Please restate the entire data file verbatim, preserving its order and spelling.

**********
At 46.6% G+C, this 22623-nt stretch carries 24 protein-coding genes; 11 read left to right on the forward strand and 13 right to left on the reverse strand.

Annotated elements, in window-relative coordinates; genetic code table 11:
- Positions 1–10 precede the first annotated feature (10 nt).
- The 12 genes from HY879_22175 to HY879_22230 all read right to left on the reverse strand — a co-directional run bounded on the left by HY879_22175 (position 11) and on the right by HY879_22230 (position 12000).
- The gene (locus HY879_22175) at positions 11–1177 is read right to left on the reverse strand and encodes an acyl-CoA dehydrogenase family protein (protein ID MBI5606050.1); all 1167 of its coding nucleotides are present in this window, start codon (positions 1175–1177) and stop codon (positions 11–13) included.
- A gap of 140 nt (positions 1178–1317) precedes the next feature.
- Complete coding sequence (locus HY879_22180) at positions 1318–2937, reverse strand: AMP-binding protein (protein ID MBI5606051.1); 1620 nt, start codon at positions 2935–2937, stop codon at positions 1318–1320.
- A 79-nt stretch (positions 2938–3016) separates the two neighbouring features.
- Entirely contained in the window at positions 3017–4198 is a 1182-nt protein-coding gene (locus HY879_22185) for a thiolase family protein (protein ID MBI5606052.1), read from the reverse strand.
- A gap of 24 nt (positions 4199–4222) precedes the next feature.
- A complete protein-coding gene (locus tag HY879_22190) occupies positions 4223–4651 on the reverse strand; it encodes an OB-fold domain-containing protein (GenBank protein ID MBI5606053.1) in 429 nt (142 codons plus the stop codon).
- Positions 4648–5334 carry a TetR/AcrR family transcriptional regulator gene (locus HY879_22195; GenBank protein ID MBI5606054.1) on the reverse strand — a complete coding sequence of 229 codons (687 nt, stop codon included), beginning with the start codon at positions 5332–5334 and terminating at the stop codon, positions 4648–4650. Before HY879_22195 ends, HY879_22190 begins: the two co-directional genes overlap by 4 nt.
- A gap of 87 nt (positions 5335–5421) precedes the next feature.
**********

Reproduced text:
At 46.6% G+C, this 22623-nt stretch carries 24 protein-coding genes; 11 read left to right on the forward strand and 13 right to left on the reverse strand.

Annotated elements, in window-relative coordinates; genetic code table 11:
- Positions 1–10 precede the first annotated feature (10 nt).
- The 12 genes from HY879_22175 to HY879_22230 all read right to left on the reverse strand — a co-directional run bounded on the left by HY879_22175 (position 11) and on the right by HY879_22230 (position 12000).
- The gene (locus HY879_22175) at positions 11–1177 is read right to left on the reverse strand and encodes an acyl-CoA dehydrogenase family protein (protein ID MBI5606050.1); all 1167 of its coding nucleotides are present in this window, start codon (positions 1175–1177) and stop codon (positions 11–13) included.
- A gap of 140 nt (positions 1178–1317) precedes the next feature.
- Complete coding sequence (locus HY879_22180) at positions 1318–2937, reverse strand: AMP-binding protein (protein ID MBI5606051.1); 1620 nt, start codon at positions 2935–2937, stop codon at positions 1318–1320.
- A 79-nt stretch (positions 2938–3016) separates the two neighbouring features.
- Entirely contained in the window at positions 3017–4198 is a 1182-nt protein-coding gene (locus HY879_22185) for a thiolase family protein (protein ID MBI5606052.1), read from the reverse strand.
- A gap of 24 nt (positions 4199–4222) precedes the next feature.
- A complete protein-coding gene (locus tag HY879_22190) occupies positions 4223–4651 on the reverse strand; it encodes an OB-fold domain-containing protein (GenBank protein ID MBI5606053.1) in 429 nt (142 codons plus the stop codon).
- Positions 4648–5334 carry a TetR/AcrR family transcriptional regulator gene (locus HY879_22195; GenBank protein ID MBI5606054.1) on the reverse strand — a complete coding sequence of 229 codons (687 nt, stop codon included), beginning with the start codon at positions 5332–5334 and terminating at the stop codon, positions 4648–4650. Before HY879_22195 ends, HY879_22190 begins: the two co-directional genes overlap by 4 nt.
- A gap of 87 nt (positions 5335–5421) precedes the next feature.